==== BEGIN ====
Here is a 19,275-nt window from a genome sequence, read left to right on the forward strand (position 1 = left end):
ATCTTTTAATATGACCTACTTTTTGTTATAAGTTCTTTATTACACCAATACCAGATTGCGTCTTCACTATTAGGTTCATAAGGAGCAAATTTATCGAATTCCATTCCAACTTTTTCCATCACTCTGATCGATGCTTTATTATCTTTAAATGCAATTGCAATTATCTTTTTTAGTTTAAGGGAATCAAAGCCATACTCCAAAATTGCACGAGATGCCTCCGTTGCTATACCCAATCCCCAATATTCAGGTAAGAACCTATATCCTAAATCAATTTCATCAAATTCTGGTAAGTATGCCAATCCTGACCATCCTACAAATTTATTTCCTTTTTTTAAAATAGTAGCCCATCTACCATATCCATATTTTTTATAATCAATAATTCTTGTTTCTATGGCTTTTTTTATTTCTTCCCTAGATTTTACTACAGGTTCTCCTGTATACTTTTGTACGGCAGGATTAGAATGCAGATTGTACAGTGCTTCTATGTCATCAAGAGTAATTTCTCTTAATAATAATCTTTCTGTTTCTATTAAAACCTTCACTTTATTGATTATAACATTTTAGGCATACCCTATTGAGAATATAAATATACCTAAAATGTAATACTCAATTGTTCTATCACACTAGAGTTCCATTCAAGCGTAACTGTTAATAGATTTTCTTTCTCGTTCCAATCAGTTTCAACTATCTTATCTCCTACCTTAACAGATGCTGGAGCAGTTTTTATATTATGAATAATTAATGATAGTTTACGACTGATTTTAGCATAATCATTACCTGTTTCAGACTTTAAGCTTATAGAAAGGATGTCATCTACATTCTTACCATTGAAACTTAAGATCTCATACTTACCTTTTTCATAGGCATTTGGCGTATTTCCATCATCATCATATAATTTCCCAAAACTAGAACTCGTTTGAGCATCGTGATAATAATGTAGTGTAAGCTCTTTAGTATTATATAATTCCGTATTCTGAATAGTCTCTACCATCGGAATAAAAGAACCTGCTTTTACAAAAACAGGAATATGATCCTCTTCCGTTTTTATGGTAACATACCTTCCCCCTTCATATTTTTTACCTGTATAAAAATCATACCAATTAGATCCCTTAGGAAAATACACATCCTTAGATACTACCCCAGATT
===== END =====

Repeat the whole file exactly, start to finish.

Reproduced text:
Here is a 19,275-nt window from a genome sequence, read left to right on the forward strand (position 1 = left end):
ATCTTTTAATATGACCTACTTTTTGTTATAAGTTCTTTATTACACCAATACCAGATTGCGTCTTCACTATTAGGTTCATAAGGAGCAAATTTATCGAATTCCATTCCAACTTTTTCCATCACTCTGATCGATGCTTTATTATCTTTAAATGCAATTGCAATTATCTTTTTTAGTTTAAGGGAATCAAAGCCATACTCCAAAATTGCACGAGATGCCTCCGTTGCTATACCCAATCCCCAATATTCAGGTAAGAACCTATATCCTAAATCAATTTCATCAAATTCTGGTAAGTATGCCAATCCTGACCATCCTACAAATTTATTTCCTTTTTTTAAAATAGTAGCCCATCTACCATATCCATATTTTTTATAATCAATAATTCTTGTTTCTATGGCTTTTTTTATTTCTTCCCTAGATTTTACTACAGGTTCTCCTGTATACTTTTGTACGGCAGGATTAGAATGCAGATTGTACAGTGCTTCTATGTCATCAAGAGTAATTTCTCTTAATAATAATCTTTCTGTTTCTATTAAAACCTTCACTTTATTGATTATAACATTTTAGGCATACCCTATTGAGAATATAAATATACCTAAAATGTAATACTCAATTGTTCTATCACACTAGAGTTCCATTCAAGCGTAACTGTTAATAGATTTTCTTTCTCGTTCCAATCAGTTTCAACTATCTTATCTCCTACCTTAACAGATGCTGGAGCAGTTTTTATATTATGAATAATTAATGATAGTTTACGACTGATTTTAGCATAATCATTACCTGTTTCAGACTTTAAGCTTATAGAAAGGATGTCATCTACATTCTTACCATTGAAACTTAAGATCTCATACTTACCTTTTTCATAGGCATTTGGCGTATTTCCATCATCATCATATAATTTCCCAAAACTAGAACTCGTTTGAGCATCGTGATAATAATGTAGTGTAAGCTCTTTAGTATTATATAATTCCGTATTCTGAATAGTCTCTACCATCGGAATAAAAGAACCTGCTTTTACAAAAACAGGAATATGATCCTCTTCCGTTTTTATGGTAACATACCTTCCCCCTTCATATTTTTTACCTGTATAAAAATCATACCAATTAGATCCCTTAGGAAAATACACATCCTTAGATACTACCCCAGATT